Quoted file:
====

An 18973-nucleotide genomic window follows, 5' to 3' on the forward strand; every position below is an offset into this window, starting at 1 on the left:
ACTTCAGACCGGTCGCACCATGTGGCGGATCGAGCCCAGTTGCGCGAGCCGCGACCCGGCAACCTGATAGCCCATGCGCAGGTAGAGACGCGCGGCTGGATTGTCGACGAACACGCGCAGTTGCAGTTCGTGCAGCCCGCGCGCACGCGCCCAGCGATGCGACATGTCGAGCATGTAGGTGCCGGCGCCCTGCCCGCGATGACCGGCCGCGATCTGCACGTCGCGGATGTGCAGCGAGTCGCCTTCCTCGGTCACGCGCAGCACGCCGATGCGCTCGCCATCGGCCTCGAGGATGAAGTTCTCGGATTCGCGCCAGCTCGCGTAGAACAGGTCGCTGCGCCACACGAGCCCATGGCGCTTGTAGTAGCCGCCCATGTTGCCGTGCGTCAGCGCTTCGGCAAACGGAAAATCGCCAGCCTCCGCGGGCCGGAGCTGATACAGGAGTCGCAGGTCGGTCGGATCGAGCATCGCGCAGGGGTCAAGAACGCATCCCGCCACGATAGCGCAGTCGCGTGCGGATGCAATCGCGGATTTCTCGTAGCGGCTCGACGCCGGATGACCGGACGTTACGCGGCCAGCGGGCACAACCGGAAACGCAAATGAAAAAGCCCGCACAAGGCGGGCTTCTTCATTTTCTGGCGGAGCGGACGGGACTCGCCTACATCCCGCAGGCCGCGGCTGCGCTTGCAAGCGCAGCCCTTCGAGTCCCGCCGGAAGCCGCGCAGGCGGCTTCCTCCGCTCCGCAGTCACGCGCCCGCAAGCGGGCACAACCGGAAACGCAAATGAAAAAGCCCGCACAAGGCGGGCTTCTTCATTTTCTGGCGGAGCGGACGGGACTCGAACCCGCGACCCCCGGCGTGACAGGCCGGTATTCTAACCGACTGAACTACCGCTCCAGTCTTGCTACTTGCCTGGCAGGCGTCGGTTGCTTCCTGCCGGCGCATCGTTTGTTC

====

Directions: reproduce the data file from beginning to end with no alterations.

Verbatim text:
An 18973-nucleotide genomic window follows, 5' to 3' on the forward strand; every position below is an offset into this window, starting at 1 on the left:
ACTTCAGACCGGTCGCACCATGTGGCGGATCGAGCCCAGTTGCGCGAGCCGCGACCCGGCAACCTGATAGCCCATGCGCAGGTAGAGACGCGCGGCTGGATTGTCGACGAACACGCGCAGTTGCAGTTCGTGCAGCCCGCGCGCACGCGCCCAGCGATGCGACATGTCGAGCATGTAGGTGCCGGCGCCCTGCCCGCGATGACCGGCCGCGATCTGCACGTCGCGGATGTGCAGCGAGTCGCCTTCCTCGGTCACGCGCAGCACGCCGATGCGCTCGCCATCGGCCTCGAGGATGAAGTTCTCGGATTCGCGCCAGCTCGCGTAGAACAGGTCGCTGCGCCACACGAGCCCATGGCGCTTGTAGTAGCCGCCCATGTTGCCGTGCGTCAGCGCTTCGGCAAACGGAAAATCGCCAGCCTCCGCGGGCCGGAGCTGATACAGGAGTCGCAGGTCGGTCGGATCGAGCATCGCGCAGGGGTCAAGAACGCATCCCGCCACGATAGCGCAGTCGCGTGCGGATGCAATCGCGGATTTCTCGTAGCGGCTCGACGCCGGATGACCGGACGTTACGCGGCCAGCGGGCACAACCGGAAACGCAAATGAAAAAGCCCGCACAAGGCGGGCTTCTTCATTTTCTGGCGGAGCGGACGGGACTCGCCTACATCCCGCAGGCCGCGGCTGCGCTTGCAAGCGCAGCCCTTCGAGTCCCGCCGGAAGCCGCGCAGGCGGCTTCCTCCGCTCCGCAGTCACGCGCCCGCAAGCGGGCACAACCGGAAACGCAAATGAAAAAGCCCGCACAAGGCGGGCTTCTTCATTTTCTGGCGGAGCGGACGGGACTCGAACCCGCGACCCCCGGCGTGACAGGCCGGTATTCTAACCGACTGAACTACCGCTCCAGTCTTGCTACTTGCCTGGCAGGCGTCGGTTGCTTCCTGCCGGCGCATCGTTTGTTC